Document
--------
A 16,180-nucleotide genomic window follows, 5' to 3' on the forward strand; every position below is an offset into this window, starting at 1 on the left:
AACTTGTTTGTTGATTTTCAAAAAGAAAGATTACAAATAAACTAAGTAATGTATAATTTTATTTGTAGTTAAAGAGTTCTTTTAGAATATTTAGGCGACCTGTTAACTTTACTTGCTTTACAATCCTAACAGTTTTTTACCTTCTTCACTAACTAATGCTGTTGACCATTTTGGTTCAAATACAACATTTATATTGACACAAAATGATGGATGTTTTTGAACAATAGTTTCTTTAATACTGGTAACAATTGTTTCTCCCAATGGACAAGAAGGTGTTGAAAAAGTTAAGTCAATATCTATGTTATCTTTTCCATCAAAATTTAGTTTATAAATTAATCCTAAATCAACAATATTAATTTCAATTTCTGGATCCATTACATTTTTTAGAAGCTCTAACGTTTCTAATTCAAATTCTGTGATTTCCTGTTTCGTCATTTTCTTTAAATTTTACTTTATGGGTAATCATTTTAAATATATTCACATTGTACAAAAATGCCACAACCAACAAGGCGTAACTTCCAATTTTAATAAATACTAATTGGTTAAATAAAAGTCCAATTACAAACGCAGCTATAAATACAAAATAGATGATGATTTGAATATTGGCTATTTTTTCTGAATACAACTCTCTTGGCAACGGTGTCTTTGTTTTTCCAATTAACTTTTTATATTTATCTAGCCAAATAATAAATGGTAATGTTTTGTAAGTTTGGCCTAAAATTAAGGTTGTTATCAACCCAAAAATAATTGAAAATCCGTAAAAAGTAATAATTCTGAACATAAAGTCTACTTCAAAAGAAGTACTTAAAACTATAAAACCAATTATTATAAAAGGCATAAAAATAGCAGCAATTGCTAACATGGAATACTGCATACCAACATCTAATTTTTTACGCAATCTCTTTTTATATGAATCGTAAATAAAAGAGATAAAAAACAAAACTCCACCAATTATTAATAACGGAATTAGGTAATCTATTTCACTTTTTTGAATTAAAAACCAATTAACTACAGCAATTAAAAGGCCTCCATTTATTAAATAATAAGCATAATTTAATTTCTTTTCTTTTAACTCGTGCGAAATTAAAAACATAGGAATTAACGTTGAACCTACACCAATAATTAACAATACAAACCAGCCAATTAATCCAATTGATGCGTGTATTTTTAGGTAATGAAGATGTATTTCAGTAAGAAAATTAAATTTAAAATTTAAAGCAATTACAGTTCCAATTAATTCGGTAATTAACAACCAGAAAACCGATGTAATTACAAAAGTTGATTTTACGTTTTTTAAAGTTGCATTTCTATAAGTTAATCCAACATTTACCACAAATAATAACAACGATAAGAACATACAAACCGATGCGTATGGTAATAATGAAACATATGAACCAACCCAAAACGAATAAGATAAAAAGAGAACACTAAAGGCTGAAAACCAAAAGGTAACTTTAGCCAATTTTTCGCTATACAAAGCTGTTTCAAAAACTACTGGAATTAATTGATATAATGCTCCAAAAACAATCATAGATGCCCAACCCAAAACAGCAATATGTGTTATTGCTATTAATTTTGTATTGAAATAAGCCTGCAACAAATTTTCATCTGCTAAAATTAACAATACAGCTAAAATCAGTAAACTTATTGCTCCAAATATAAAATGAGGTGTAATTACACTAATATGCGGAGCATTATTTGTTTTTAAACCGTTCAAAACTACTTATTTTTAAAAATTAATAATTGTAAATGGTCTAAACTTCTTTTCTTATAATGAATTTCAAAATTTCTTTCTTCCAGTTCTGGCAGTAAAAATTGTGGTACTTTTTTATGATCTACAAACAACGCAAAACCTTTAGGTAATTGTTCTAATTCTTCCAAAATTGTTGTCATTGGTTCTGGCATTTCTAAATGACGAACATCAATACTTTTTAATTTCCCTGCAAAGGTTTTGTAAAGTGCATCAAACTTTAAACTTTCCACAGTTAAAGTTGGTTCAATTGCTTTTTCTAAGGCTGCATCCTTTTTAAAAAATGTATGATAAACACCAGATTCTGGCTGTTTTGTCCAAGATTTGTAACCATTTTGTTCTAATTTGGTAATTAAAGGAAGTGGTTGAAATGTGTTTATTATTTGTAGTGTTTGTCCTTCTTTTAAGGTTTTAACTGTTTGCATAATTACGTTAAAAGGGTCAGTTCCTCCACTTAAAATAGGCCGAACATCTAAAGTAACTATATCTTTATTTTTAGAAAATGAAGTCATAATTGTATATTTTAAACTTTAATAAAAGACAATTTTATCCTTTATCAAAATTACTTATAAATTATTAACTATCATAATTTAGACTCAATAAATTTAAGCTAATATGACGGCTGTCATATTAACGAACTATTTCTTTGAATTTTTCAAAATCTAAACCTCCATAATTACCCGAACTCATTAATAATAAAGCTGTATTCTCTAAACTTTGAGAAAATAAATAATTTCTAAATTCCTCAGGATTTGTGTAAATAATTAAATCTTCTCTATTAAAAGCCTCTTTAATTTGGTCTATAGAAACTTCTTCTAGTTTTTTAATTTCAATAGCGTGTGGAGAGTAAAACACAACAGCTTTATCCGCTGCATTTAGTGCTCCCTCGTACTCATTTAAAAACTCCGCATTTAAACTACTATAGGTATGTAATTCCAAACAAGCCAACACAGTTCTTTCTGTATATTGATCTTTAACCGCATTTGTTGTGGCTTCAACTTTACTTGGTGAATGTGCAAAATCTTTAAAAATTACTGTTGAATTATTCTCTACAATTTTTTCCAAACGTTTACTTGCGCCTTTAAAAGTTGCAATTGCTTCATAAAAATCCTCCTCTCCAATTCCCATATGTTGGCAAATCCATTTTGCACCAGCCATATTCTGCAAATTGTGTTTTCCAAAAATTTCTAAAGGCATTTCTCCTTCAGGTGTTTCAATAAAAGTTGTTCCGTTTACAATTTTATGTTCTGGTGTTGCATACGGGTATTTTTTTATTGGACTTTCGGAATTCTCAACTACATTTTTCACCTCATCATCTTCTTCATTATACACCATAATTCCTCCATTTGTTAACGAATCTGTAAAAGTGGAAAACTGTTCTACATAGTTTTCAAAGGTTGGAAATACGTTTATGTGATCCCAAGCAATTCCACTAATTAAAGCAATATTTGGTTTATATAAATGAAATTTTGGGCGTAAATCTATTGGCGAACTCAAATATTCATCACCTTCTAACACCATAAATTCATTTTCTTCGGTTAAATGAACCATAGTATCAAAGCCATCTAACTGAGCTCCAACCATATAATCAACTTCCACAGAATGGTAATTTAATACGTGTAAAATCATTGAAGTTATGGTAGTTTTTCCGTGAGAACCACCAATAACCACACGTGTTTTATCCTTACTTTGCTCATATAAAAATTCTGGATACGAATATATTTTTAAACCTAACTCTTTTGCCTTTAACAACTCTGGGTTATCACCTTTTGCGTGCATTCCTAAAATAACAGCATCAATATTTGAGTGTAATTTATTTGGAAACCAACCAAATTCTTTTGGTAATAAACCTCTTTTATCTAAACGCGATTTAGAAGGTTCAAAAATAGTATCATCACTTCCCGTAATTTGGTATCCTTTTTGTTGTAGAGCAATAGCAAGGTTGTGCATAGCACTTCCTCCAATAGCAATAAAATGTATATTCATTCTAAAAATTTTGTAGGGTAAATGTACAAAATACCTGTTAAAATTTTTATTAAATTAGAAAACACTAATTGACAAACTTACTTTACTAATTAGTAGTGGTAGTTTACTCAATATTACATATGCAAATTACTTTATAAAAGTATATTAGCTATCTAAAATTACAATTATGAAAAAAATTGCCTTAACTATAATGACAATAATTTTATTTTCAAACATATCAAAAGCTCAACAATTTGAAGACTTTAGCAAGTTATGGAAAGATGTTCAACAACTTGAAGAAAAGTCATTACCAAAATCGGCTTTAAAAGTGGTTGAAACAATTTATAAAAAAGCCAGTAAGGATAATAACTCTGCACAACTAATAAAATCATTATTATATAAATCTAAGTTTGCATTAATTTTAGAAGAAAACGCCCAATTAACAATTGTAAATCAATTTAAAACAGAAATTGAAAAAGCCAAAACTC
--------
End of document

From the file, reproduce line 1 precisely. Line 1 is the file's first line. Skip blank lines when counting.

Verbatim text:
A 16,180-nucleotide genomic window follows, 5' to 3' on the forward strand; every position below is an offset into this window, starting at 1 on the left: